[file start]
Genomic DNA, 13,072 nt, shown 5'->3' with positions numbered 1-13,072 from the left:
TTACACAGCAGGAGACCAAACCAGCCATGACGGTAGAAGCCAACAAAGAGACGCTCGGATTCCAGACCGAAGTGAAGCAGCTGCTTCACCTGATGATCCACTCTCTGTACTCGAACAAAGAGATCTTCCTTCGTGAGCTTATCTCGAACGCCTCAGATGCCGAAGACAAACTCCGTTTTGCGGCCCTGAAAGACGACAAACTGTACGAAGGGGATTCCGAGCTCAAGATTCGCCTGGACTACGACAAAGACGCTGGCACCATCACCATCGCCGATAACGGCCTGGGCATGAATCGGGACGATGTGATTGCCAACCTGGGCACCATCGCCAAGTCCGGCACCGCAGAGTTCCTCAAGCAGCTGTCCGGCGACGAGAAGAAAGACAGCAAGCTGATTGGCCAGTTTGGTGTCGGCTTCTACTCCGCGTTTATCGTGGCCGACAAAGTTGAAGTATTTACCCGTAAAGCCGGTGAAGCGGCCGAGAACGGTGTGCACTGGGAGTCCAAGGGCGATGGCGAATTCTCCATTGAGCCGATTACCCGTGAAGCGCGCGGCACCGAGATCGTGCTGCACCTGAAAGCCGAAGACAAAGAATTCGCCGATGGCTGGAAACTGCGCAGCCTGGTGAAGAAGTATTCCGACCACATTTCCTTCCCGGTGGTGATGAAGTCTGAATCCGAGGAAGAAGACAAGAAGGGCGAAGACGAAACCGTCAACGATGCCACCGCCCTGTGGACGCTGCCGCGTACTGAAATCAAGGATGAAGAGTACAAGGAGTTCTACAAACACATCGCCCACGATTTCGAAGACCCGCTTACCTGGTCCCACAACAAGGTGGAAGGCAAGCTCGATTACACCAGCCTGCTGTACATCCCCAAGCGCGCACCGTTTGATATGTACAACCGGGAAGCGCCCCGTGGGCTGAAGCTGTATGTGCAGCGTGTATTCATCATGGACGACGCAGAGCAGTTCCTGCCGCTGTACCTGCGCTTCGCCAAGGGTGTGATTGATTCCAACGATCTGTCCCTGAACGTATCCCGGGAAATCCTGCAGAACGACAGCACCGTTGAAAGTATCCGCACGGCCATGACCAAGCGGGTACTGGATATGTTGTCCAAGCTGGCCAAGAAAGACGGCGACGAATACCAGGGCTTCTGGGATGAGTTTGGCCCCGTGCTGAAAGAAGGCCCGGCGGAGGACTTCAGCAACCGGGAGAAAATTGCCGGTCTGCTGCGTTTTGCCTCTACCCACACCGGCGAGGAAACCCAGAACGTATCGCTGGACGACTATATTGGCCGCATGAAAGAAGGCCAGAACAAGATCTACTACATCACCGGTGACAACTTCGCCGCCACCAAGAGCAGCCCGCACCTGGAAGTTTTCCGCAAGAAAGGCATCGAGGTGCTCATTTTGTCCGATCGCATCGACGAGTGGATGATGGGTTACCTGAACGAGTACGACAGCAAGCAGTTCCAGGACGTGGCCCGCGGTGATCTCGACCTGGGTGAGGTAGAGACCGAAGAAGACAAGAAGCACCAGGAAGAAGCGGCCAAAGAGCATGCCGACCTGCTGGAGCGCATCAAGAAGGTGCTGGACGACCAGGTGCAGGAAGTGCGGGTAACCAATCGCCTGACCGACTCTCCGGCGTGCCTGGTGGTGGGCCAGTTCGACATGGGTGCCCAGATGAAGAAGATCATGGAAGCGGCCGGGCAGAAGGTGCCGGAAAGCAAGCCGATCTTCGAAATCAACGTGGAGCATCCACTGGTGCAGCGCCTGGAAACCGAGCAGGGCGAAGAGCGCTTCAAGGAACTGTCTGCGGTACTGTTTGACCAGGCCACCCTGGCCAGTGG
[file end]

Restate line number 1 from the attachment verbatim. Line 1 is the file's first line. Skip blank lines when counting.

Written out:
Genomic DNA, 13,072 nt, shown 5'->3' with positions numbered 1-13,072 from the left: